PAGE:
The DMCA has two main sections. The first is Section 512, which lays out the “safe harbor” provisions that protect service providers who meet certain conditions from monetary damages for the infringing activities of their users and other third parties on the net. Those conditions include a notice and takedown process that gives copyright holders an easy way to get content taken offline and, in theory, gives users redress if their content is wrongfully targeted. Without the safe harbor, the risk of potential copyright liability would prevent many services from doing things like hosting and transmitting user-generated content. Thus the safe harbors, while imperfect, have been essential to the growth of the Internet as an engine for innovation and free expression.
In the second part of the hearing, Professor Rebecca Tushnet, a Harvard law professor and former board member of the Organization for Transformative Works (OTW), stressed how much that the safe harbor has done for creativity online. Tushnet pointed out that OTW runs the Archive of Our Own, home to over four million works from over one million users and which receives over one billion page views a month. And yet, the number of DMCA notices averages to less than one per month. Most notices they receive are invalid, but the volunteer lawyers for OTW must still spend time and expense to investigate and respond. This process—small numbers of notices and individual responses—is how most services experience the DMCA. A few players—the biggest players—however, rely on automated systems to parse large numbers of complaints. “It’s important,” said Tushnet, “not to treat YouTube like it was the Internet. If we do that, the only service to survive will be YouTube.”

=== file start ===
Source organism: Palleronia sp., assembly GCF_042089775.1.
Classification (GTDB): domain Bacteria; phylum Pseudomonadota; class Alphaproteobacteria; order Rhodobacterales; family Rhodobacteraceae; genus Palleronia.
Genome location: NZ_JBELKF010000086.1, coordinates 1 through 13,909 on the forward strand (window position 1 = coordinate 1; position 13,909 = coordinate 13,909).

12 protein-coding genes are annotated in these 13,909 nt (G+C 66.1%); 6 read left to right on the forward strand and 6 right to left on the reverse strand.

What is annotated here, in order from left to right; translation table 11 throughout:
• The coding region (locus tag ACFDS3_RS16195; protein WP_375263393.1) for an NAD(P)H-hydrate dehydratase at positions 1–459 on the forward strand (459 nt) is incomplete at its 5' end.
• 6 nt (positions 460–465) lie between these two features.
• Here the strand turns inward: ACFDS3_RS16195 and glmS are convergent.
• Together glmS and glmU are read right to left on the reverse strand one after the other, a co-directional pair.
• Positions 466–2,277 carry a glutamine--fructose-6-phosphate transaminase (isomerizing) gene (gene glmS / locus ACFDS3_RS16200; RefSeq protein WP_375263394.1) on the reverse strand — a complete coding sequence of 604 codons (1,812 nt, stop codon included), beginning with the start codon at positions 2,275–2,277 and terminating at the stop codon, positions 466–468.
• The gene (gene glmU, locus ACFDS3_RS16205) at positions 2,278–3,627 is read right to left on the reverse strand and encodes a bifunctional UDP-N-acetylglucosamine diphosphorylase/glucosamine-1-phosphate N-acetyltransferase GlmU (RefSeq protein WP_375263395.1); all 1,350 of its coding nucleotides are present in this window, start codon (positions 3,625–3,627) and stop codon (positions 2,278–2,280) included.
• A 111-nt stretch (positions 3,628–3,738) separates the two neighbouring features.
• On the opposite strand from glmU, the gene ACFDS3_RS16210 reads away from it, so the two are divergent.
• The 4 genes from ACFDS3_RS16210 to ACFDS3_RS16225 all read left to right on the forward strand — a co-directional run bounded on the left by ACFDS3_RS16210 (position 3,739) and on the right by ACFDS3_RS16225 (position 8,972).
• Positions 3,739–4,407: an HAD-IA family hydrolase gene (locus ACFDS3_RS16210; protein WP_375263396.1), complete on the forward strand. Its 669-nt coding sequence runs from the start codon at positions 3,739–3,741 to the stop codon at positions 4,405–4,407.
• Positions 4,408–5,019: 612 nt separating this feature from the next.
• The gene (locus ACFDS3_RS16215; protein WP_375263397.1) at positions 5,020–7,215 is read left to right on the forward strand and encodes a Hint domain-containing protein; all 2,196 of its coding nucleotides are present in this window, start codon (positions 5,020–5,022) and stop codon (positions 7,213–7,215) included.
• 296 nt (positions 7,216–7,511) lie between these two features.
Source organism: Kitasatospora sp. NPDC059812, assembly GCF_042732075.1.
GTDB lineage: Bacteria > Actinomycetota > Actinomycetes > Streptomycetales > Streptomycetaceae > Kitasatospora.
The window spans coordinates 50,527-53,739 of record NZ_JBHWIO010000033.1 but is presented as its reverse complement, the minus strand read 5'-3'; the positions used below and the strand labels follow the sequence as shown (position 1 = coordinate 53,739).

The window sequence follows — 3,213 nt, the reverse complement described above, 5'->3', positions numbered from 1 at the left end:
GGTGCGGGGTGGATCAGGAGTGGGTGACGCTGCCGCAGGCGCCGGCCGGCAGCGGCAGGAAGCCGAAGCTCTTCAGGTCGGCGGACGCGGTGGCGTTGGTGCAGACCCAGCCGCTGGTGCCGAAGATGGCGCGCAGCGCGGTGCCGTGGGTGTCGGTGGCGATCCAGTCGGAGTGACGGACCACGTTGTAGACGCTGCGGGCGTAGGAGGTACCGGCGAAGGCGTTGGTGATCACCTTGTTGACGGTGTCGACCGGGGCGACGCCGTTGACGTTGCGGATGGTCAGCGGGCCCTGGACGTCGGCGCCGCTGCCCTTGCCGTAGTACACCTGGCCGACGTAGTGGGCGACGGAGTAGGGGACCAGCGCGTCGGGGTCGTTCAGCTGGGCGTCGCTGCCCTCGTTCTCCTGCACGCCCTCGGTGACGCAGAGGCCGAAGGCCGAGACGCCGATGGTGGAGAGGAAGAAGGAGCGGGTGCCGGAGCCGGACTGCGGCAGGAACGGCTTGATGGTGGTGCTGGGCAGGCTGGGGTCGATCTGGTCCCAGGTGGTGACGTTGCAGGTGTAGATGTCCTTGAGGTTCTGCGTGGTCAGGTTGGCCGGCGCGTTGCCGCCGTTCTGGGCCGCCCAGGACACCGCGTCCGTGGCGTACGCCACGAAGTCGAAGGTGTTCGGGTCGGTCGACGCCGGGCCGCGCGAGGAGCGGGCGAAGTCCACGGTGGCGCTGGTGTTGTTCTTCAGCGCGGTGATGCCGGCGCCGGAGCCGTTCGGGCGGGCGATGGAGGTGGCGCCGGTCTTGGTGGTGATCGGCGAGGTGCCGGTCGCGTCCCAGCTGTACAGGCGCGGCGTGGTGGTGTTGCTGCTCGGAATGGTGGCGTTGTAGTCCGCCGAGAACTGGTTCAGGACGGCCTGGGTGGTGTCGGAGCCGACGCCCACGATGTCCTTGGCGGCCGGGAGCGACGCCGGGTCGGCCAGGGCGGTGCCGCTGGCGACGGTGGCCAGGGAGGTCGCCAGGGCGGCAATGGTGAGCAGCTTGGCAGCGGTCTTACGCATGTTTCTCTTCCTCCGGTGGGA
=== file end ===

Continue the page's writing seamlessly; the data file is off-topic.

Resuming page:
We agree. Almost everything you use online relies in some way on the safe harbor provided by section 512 of the DMCA. Restructuring the DMCA around the experiences of the largest players like YouTube and Facebook will hurt users, many of which would like more options rather than fewer.
“The system is by no means perfect, there remain persistent problems with invalid takedown notices used to extort real creators or suppress political speech, but like democracy, it’s better than most of the alternatives that have been tried,” said Tushnet. “The numbers of independent creators and the amount of money spent on content is growing every year. Changes to 512 are likely to make things even worse.”
Section 1201: Copyright Protection Gone Horribly Wrong